The Barber mentioned by Tim is John Warner Barber, and the book in question is Connecticut Historical Collections...New Haven, 1836. On page 475 Barber writes: "They dwelt chiefly along the intervale by the river, a part of which intervale is to this day called Indian Field; and several of their burial grounds are yet to be seen in various parts of the town. Their graves are of a circular form, and the persons were buried sitting up, as in a natural position, on the ground." There was no illustration accompanying the description of the graves.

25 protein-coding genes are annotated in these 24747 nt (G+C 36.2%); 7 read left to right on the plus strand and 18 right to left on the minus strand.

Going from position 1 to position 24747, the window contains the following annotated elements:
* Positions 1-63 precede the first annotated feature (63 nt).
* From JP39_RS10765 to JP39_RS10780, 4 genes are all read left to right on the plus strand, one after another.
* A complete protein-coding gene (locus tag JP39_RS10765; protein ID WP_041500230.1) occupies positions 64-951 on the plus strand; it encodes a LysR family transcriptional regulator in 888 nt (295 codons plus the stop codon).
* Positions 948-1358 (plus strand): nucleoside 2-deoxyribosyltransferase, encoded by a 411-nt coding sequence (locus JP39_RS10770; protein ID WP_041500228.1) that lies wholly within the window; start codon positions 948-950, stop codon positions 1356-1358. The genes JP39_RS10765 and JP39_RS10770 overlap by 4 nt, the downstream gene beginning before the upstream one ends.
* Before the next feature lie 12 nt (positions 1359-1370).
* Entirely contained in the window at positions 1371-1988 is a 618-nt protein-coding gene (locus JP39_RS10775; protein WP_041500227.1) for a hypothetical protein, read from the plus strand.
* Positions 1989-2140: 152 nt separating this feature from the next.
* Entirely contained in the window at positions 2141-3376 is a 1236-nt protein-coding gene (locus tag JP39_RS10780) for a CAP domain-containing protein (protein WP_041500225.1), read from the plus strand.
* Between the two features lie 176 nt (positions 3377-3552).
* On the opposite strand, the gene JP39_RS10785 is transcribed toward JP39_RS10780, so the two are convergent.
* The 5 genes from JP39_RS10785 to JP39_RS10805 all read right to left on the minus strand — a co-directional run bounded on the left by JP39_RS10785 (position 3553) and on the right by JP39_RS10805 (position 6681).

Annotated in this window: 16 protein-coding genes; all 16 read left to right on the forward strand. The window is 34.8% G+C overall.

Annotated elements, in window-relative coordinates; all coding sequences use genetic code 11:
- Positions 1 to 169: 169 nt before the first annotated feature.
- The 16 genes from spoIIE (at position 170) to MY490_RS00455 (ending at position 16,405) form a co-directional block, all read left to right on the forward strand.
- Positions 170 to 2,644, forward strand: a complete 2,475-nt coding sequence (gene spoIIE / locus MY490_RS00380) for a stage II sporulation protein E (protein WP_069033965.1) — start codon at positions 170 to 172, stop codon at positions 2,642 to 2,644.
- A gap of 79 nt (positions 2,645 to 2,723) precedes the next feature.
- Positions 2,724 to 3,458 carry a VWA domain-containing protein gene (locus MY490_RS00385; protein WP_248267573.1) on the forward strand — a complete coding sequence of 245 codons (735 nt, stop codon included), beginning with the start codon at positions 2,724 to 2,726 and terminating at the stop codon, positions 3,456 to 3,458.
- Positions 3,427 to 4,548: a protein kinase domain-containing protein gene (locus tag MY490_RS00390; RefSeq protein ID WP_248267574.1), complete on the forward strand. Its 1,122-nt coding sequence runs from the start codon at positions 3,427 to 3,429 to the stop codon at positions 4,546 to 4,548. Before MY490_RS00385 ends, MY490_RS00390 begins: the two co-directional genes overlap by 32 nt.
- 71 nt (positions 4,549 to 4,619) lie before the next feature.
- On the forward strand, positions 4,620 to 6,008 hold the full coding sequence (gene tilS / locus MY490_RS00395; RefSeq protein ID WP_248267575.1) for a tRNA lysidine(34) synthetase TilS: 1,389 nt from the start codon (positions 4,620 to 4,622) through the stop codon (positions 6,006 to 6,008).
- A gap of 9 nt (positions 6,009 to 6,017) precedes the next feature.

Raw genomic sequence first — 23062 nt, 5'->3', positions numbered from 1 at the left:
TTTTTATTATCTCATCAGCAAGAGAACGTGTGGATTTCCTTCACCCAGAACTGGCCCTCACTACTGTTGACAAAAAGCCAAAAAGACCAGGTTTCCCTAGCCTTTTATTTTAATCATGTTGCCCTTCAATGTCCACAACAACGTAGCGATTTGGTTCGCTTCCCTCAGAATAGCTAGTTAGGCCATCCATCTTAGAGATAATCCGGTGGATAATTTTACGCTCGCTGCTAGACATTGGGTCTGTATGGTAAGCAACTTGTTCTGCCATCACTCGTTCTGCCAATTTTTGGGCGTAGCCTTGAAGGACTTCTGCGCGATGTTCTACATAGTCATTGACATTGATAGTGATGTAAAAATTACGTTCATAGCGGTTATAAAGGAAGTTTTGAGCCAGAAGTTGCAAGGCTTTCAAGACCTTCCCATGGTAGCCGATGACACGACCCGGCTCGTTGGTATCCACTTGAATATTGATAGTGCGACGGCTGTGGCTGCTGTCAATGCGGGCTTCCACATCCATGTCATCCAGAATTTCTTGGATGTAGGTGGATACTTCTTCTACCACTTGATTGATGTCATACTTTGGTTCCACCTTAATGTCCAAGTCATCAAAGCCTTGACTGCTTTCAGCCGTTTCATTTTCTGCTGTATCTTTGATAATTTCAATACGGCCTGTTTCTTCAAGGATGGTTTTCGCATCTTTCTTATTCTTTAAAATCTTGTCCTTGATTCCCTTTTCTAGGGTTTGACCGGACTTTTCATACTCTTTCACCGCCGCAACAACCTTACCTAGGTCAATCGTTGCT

In perusing some issues of the Collections of the Massachusetts Historical Society from the 1790s, I came across this from Jeremy Belknap and Jedidiah Morse, titled "The Report of a Committee of the Board of Correspondents of the Scots Society for Propigating Christian Knowledge, who visited the Oneida and Mohekunuh Indians in 1796." The date of the original publication was 1798, and this is found on pages 14 and 15: "He regarded the Oneida Stone as a proper emblem or representative of the divinity whom he worshipped. This stone we saw. It is or a rude, unwrought shape, rather inclining to cylindrical, and of more than a hundred pounds weight. It bears no resemblance to any of the stones which are found in that country. From whence it was originally brought, no one can tell. The tradition is that it follows the nation on their removals. From it the name of the nation is derived, for Oneida signifies the upright stone. When it was set up in the crotch of a tree, the people were supposed invincible. It is now placed in an upright position on the earth, at the door of the old man's house. A stout man can carry this stone abourt 40 or 50 rods, without resting; and this is the manner in which it may be said (with the help of a little priestcraft) to follow them in their removals." The authors are certainly referring to a godstone or Manitou stone.